On the Beach | Poulain JB
Drawings and Visions by Italian Futurist Architects | Socks Studio
In 1914 Antonio Sant’Elia signed the “Manifesto per un’architettura futurista“, a text coming a few years later the more known “Manifesto del Futurismo” (1909) and “Manifesto dei pittori futuristi” (1910). Whereas the basic concepts of Futurist Architecture follow the general lines given by previous Futurist Manifestos (refuse of the past, magnification of dynamism, opposition to academism), there are several points which refer to the specificity of architectural language and express interesting views.
One is about the idea of an architecture which is not meant to last: “Houses will endure less than us. Every generation must build its own city”: even if this sentence seems to collide with Sant’Elia’s drawing for indeed massive and complex buildings, it’s an original concept in the panorama of Western architecture.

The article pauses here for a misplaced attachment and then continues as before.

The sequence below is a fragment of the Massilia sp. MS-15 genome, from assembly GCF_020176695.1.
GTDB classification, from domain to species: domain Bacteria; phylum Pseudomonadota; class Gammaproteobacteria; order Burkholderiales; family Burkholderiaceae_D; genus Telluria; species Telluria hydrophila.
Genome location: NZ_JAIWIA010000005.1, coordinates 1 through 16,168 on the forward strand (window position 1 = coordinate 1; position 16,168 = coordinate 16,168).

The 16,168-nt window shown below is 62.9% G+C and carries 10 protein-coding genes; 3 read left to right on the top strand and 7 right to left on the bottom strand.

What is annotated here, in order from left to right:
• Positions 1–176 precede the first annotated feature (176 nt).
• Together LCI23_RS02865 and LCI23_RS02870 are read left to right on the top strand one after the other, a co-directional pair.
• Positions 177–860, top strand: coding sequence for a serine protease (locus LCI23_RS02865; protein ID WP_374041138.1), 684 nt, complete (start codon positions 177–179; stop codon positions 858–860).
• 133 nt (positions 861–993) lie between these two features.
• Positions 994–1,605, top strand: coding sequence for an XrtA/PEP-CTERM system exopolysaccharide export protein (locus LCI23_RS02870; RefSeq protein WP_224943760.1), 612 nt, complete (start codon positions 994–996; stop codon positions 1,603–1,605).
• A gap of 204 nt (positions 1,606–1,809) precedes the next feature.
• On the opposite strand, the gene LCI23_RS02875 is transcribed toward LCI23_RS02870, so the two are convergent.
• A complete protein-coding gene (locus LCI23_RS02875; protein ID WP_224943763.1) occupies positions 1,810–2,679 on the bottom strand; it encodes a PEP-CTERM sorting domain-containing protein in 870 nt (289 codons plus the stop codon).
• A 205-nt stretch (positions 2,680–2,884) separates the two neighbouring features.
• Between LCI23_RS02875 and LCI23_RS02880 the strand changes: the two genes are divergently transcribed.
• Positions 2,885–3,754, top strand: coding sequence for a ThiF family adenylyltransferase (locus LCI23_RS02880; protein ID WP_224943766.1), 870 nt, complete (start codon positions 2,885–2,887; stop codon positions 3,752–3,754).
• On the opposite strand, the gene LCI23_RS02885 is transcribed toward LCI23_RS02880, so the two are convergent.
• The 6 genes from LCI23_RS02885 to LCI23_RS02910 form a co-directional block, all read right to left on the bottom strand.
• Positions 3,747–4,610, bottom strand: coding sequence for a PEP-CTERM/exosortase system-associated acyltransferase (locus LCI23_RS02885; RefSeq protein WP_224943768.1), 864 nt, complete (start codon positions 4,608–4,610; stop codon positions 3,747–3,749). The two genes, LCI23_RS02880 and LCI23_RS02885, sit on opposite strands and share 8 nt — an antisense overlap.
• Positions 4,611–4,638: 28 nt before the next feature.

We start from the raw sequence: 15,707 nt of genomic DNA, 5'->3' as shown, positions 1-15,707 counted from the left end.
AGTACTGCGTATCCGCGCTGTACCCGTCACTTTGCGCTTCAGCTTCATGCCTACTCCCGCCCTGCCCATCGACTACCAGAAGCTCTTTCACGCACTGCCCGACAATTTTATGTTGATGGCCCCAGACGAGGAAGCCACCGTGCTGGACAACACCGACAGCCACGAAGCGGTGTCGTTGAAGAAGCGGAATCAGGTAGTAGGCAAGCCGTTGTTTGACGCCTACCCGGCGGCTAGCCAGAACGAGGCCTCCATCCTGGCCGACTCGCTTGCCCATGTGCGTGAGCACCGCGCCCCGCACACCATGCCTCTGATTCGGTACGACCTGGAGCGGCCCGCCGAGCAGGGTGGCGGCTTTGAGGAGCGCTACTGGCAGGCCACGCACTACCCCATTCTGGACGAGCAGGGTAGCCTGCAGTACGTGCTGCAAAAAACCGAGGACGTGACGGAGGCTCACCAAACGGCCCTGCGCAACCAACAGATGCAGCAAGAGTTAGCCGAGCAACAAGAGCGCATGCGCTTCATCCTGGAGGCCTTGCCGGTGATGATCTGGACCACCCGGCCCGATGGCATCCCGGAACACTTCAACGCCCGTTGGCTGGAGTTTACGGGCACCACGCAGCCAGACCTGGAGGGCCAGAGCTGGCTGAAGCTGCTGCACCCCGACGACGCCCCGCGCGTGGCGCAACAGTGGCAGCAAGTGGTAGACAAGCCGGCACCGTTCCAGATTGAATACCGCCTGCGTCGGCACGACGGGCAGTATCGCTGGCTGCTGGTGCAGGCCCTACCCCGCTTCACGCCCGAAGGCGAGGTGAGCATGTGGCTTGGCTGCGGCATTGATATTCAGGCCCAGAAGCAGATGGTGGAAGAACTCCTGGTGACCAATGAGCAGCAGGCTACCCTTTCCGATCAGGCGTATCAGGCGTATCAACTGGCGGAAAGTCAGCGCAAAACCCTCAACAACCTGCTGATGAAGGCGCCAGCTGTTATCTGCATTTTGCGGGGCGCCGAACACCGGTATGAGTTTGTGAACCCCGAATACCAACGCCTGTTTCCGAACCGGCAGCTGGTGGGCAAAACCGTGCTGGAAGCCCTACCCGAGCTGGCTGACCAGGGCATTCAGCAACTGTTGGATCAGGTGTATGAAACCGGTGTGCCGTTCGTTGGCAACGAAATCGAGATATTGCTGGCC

Cologne Cathedral | Tatsuya Krause
Milano’s Profiles | Francesco Paleari
Milan in architectural profiles of a historic city and modern at the same time, Milan in the profiles of the people who live it every day.
For her series “Set the house in Order“, Katie Breckon meticulously documents objects from her former family home, things she’s leaving behind to let them rest in the sphere of memory. The life-sized photographs of family belongings build the personal archive of an intimate story, an archaeology of the recent past where every sign of time, scratches and marks, is carefully documented on the surface of everyday objects.
“Once I have documented these things, then I feel like it is okay for me to let them go and allow change to happen.”
Erasmus Bridge Construction | Kim Zwarts